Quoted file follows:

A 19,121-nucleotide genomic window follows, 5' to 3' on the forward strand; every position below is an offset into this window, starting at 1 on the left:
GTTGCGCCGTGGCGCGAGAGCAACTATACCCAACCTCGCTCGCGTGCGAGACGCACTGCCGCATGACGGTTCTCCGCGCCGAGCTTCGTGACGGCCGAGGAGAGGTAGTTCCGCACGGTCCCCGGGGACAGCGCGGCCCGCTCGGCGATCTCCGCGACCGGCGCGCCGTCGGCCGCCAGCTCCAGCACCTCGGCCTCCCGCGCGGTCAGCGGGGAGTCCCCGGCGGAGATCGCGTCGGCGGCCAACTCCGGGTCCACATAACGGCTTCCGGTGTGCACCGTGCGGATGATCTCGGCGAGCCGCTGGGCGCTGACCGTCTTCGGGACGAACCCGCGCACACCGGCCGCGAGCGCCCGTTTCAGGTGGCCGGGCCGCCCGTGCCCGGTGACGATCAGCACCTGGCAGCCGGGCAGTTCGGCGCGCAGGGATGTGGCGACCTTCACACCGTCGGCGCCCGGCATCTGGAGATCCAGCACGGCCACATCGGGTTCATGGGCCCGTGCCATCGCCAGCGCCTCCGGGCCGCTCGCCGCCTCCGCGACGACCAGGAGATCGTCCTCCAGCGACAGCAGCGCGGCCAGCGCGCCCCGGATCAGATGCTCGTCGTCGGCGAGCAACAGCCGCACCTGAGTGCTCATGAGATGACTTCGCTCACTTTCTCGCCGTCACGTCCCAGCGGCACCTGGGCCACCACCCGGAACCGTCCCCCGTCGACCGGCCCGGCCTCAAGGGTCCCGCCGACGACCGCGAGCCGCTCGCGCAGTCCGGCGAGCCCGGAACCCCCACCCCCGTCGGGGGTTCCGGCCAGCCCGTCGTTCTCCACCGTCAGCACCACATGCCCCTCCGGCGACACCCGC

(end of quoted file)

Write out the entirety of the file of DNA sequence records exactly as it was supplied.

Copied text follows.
A 19,121-nucleotide genomic window follows, 5' to 3' on the forward strand; every position below is an offset into this window, starting at 1 on the left:
GTTGCGCCGTGGCGCGAGAGCAACTATACCCAACCTCGCTCGCGTGCGAGACGCACTGCCGCATGACGGTTCTCCGCGCCGAGCTTCGTGACGGCCGAGGAGAGGTAGTTCCGCACGGTCCCCGGGGACAGCGCGGCCCGCTCGGCGATCTCCGCGACCGGCGCGCCGTCGGCCGCCAGCTCCAGCACCTCGGCCTCCCGCGCGGTCAGCGGGGAGTCCCCGGCGGAGATCGCGTCGGCGGCCAACTCCGGGTCCACATAACGGCTTCCGGTGTGCACCGTGCGGATGATCTCGGCGAGCCGCTGGGCGCTGACCGTCTTCGGGACGAACCCGCGCACACCGGCCGCGAGCGCCCGTTTCAGGTGGCCGGGCCGCCCGTGCCCGGTGACGATCAGCACCTGGCAGCCGGGCAGTTCGGCGCGCAGGGATGTGGCGACCTTCACACCGTCGGCGCCCGGCATCTGGAGATCCAGCACGGCCACATCGGGTTCATGGGCCCGTGCCATCGCCAGCGCCTCCGGGCCGCTCGCCGCCTCCGCGACGACCAGGAGATCGTCCTCCAGCGACAGCAGCGCGGCCAGCGCGCCCCGGATCAGATGCTCGTCGTCGGCGAGCAACAGCCGCACCTGAGTGCTCATGAGATGACTTCGCTCACTTTCTCGCCGTCACGTCCCAGCGGCACCTGGGCCACCACCCGGAACCGTCCCCCGTCGACCGGCCCGGCCTCAAGGGTCCCGCCGACGACCGCGAGCCGCTCGCGCAGTCCGGCGAGCCCGGAACCCCCACCCCCGTCGGGGGTTCCGGCCAGCCCGTCGTTCTCCACCGTCAGCACCACATGCCCCTCCGGCGACACCCGC